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Nicely personal and unimportant history delivered with an enthusiasm that sits well even if the subject doesn't merit it!
Explaining the appeal of Fish Story will not be easy, but it is perhaps something that will be enjoyed most by those that listen to Danny Baker on whatever network will still have him. Baker's call-in shows are a continuation of his style of being excited by small moments of life – something he carried into TV shows such as Pets Win Prizes. Each week you get small stories from memory or life which are comical and wholly unimportant outside of the individuals. Fish Story is based on just such a thing – a tiny moment in an unimportant place which is now little more than an amusing story for some families – one of whom being Caspar Salmon, who is the subject of this film and friend of director Charlie Lyne (an appropriate name for someone who then pulls this fish story ashore).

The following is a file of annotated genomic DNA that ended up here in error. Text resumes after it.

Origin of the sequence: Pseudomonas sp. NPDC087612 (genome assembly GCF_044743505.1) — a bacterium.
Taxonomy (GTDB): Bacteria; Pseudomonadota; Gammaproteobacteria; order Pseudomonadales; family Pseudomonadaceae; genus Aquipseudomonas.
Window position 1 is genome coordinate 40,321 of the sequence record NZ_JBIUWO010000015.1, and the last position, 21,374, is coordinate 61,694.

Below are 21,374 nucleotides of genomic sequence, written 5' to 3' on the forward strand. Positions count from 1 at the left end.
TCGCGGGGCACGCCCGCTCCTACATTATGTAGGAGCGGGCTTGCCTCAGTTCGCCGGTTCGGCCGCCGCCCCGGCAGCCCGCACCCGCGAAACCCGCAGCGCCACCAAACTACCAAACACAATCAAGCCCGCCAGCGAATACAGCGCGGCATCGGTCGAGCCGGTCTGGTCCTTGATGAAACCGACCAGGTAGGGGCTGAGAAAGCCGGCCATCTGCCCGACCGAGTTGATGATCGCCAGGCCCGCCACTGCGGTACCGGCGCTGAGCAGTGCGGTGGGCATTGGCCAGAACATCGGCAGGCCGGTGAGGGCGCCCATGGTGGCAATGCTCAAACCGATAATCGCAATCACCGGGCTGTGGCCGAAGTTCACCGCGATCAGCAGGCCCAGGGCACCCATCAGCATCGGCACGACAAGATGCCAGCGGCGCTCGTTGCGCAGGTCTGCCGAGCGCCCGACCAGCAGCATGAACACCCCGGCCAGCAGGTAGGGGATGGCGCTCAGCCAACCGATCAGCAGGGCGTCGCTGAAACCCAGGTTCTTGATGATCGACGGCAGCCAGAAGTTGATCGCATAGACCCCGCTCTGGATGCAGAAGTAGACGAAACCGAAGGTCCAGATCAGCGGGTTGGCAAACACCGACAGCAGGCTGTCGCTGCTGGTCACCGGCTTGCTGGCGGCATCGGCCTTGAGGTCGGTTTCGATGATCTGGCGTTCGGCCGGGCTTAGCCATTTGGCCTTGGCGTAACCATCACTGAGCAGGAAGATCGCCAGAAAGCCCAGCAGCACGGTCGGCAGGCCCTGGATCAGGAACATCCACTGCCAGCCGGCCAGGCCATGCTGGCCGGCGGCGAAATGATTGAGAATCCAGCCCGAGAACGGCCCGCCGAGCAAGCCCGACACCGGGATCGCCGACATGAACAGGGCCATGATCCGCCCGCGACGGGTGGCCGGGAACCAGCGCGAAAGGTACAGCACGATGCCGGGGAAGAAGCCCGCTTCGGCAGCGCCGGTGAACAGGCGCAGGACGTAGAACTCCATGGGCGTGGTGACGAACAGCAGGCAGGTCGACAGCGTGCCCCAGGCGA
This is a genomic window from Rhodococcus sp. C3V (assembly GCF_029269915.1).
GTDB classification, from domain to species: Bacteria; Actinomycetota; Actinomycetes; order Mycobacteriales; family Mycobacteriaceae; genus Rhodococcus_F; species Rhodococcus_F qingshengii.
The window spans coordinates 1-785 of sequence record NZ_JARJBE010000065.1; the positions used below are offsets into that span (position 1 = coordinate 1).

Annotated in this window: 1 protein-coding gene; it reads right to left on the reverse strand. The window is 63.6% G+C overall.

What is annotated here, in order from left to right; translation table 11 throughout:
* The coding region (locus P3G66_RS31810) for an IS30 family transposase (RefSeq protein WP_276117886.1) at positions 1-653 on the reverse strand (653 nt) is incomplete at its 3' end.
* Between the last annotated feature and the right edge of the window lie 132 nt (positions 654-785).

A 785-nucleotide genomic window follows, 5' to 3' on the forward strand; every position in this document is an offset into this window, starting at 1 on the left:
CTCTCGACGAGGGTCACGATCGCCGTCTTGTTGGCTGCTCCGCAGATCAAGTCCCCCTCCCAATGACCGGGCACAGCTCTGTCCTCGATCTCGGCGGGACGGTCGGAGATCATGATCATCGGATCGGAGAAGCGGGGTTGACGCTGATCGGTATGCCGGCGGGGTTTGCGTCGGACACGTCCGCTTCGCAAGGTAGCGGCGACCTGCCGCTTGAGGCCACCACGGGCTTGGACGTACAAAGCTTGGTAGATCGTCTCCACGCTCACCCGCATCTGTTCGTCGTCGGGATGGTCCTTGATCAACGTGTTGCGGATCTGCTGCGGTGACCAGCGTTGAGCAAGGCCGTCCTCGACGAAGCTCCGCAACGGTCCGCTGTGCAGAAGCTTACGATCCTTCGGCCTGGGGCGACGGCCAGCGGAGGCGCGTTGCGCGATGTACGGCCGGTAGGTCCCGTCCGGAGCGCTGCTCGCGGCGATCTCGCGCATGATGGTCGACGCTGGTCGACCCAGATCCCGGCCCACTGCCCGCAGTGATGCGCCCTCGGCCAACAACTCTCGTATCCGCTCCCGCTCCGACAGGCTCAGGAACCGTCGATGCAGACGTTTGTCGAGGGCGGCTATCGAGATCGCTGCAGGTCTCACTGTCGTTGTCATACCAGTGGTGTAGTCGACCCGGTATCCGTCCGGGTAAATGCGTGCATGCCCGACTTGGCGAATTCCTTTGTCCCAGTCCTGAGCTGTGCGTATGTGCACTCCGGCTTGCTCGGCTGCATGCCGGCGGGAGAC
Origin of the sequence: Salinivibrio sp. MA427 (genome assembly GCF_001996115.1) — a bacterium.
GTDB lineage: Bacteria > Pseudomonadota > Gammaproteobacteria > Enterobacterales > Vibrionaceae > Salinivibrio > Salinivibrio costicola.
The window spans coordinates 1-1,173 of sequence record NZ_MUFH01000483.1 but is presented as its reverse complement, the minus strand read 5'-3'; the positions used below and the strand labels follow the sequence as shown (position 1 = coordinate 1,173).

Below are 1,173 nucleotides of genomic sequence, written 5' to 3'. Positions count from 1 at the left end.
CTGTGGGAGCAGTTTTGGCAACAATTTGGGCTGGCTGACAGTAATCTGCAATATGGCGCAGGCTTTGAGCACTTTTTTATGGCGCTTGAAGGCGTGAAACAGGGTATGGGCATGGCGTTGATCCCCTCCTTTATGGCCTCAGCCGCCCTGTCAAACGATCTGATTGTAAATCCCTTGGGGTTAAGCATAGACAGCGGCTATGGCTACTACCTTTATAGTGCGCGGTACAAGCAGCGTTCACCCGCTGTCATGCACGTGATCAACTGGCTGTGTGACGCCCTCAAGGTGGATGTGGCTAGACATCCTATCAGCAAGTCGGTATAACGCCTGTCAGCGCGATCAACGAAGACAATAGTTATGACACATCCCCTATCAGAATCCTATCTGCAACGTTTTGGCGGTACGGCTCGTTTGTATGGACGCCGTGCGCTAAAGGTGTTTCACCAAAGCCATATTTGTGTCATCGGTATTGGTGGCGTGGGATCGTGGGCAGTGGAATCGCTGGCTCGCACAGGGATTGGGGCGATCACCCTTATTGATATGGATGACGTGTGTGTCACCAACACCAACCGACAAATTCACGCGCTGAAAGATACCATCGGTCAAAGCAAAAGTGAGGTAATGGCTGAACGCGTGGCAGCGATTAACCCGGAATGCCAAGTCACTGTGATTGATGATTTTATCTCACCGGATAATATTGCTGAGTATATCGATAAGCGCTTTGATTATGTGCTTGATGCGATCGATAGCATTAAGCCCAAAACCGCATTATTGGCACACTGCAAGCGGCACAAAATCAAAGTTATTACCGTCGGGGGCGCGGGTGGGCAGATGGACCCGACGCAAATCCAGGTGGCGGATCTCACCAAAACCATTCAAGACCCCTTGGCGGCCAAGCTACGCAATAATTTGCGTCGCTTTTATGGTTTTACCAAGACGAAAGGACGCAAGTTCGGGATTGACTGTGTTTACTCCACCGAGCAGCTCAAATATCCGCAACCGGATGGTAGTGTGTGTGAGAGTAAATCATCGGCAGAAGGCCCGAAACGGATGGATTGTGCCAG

The film probably runs longer than it needed to, but the delivery is so unassuming that you let it gentle flow its way along. The use of voices over old items in a house is not revolutionary, but it is the warmth of the story telling and investigation that engages. As it 'unfolds' I found myself invested, even though it is entirely unimportant and inconsequential (as proved by the person interviewed over the end credits – and kudos to the film for holding that back till the end). The investment of the central two people is infectious, and gentle humor is what makes it work. In the end it is as personal as it is unimportant – and yet nicely engaging and charming.
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